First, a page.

Acleda Bank earlier this month called a recent report on the indebtedness of garment workers dangerously misleading, saying the report distorted facts and could incite social unrest.
The bank’s statement follows the release of “Worked to Debt: Over-Indebtedness in Cambodia’s Garment Sector,” a joint report that said tens of thousands of workers were suffering because of microfinance loans.
The joint report was written by the Cambodian Alliance of Trade Unions, labor group Central, and human rights NGO Licadho.
The report went beyond mere inaccuracies, the bank said, with defamatory claims intended to tarnish the image of banks and microfinance institutions. Acleda has asked authorities to investigate, and to take legal action in case of reputational damage.
“Please take legal action against any person or group that causes disruption, impairs national economic stability, and loses the trust and safety of depositors in the sector of banks and finance as a whole,” the statement said.
Attempts to contact In Channy, CEO of Acleda Bank, went unanswered.
Am Sam Ath, deputy director for human rights at Licadho, said the group interviewed 162 workers at three fully or partially suspended factories in Kampong Chhnang province and Phnom Penh.
“As a result, 158 people said they were in debt to a bank and were afraid they would be unable to repay their loans,” he said.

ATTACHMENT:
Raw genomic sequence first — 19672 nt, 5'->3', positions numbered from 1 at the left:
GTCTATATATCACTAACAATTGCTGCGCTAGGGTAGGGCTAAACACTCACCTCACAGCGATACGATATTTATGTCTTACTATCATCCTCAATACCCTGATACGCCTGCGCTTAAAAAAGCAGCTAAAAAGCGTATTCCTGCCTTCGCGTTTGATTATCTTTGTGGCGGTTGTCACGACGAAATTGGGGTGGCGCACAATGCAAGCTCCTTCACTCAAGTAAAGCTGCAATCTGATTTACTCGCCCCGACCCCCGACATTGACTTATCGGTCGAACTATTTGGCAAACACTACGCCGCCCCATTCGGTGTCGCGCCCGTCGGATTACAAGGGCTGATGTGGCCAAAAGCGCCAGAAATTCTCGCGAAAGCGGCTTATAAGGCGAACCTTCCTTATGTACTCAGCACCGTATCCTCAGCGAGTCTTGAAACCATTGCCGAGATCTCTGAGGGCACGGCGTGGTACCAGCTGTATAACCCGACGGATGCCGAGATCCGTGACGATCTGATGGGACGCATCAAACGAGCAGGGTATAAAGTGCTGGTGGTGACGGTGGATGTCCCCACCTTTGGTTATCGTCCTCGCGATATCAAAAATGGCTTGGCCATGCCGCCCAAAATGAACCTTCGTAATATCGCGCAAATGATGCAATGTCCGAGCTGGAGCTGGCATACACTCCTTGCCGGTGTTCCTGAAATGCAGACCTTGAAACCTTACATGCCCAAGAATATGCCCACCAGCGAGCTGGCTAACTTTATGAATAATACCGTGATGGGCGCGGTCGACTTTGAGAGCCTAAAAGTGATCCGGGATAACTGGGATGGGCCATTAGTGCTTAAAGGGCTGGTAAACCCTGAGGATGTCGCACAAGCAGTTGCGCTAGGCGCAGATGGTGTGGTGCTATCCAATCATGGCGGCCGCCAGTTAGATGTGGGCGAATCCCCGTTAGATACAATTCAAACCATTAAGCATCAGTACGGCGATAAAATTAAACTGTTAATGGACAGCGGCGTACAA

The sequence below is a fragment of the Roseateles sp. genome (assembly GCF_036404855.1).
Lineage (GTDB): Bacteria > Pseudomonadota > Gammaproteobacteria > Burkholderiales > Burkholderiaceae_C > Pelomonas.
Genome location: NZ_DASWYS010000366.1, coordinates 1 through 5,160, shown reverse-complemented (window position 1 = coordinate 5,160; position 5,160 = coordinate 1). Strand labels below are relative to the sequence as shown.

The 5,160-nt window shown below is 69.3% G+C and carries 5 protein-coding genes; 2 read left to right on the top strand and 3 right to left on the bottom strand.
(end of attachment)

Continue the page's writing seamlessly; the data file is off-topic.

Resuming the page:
The longer workers go without pay, the more fragile their financial situations become, he said.
“Workers are fearful about their future,” he said. “They are thinking, firstly, can I sell some land to get money and repay my loan; secondly, can I eat less; and thirdly, can I borrow the money from somewhere. This is their concern.”
Among its points of contention, Acleda denounced the report because its authors spoke to only several dozen of the industry’s 800,000 workers.
But Khun Tharo, a program coordinator for Central, said the study never claimed to represent the industry as whole, much less the country’s estimated 2.6 million MFI clients. Still, of the 162 workers they spoke with, 158 said loan payment conditions represented a significant burden.
“We had no intention of harming the reputation of Acleda or any microfinance institution in Cambodia,” he said. “But this study shows the real challenges that workers face when they lose their income and cannot afford to repay the bank.”